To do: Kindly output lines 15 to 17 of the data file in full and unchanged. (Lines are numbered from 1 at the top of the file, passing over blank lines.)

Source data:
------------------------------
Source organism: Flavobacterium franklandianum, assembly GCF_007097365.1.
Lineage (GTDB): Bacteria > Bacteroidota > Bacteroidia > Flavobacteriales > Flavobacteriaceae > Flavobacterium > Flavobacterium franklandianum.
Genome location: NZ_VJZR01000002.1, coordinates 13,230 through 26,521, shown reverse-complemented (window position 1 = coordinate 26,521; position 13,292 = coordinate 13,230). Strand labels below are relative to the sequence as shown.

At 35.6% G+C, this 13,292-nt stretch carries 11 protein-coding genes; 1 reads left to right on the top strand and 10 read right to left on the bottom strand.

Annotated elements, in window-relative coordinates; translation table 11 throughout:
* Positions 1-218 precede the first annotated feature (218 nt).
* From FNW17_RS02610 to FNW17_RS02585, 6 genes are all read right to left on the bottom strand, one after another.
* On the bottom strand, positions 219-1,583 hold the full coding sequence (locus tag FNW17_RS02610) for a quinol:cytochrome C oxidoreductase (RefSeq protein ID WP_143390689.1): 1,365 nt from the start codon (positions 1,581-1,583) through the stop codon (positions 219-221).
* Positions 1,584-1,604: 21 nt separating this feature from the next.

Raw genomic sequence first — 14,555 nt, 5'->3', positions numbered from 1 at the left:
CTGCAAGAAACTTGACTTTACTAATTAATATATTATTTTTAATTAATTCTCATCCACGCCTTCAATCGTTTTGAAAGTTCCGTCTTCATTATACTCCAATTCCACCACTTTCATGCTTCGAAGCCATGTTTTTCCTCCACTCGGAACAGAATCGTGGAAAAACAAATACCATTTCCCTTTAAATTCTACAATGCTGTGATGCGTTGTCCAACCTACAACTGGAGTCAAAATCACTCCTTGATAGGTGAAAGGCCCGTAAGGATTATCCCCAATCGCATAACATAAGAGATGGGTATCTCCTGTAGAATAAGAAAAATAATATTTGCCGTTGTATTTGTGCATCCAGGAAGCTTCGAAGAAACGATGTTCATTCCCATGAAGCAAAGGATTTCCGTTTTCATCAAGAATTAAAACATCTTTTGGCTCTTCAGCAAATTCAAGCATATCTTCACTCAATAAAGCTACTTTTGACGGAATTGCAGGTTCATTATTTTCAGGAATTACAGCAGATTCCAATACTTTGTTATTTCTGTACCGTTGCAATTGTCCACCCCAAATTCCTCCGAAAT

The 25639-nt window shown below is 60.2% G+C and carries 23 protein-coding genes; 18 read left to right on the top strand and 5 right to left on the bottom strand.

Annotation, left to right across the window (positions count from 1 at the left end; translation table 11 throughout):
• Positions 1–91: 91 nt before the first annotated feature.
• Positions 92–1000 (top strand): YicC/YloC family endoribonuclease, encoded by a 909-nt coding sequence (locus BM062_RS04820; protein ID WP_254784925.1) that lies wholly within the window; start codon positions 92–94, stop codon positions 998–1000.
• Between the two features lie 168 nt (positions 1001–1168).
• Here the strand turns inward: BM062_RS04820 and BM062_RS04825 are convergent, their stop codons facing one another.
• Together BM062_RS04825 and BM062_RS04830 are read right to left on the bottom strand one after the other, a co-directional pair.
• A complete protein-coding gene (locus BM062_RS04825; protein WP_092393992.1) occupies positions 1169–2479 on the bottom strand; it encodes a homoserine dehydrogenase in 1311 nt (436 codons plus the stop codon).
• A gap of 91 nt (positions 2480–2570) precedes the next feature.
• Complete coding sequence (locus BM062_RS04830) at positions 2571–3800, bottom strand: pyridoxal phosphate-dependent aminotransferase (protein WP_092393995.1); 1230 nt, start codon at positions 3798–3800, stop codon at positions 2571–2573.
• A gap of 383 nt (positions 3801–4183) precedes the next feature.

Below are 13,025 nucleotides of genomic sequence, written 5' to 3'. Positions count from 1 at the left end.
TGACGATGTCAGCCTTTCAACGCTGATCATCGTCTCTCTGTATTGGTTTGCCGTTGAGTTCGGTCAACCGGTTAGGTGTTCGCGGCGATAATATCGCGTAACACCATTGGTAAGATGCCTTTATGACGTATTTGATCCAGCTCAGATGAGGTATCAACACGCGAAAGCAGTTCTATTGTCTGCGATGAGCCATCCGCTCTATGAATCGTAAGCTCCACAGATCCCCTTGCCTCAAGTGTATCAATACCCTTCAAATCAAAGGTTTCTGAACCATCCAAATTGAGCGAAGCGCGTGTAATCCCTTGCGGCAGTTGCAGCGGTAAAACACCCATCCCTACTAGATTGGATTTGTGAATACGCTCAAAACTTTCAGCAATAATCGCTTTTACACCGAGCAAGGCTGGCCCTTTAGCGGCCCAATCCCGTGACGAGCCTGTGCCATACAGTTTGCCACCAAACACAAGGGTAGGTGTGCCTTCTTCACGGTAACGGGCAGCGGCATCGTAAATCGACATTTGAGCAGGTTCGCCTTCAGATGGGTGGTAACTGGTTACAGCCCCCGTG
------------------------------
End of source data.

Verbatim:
• Positions 92–1000 (top strand): YicC/YloC family endoribonuclease, encoded by a 909-nt coding sequence (locus BM062_RS04820; protein ID WP_254784925.1) that lies wholly within the window; start codon positions 92–94, stop codon positions 998–1000.
• Between the two features lie 168 nt (positions 1001–1168).
• Here the strand turns inward: BM062_RS04820 and BM062_RS04825 are convergent, their stop codons facing one another.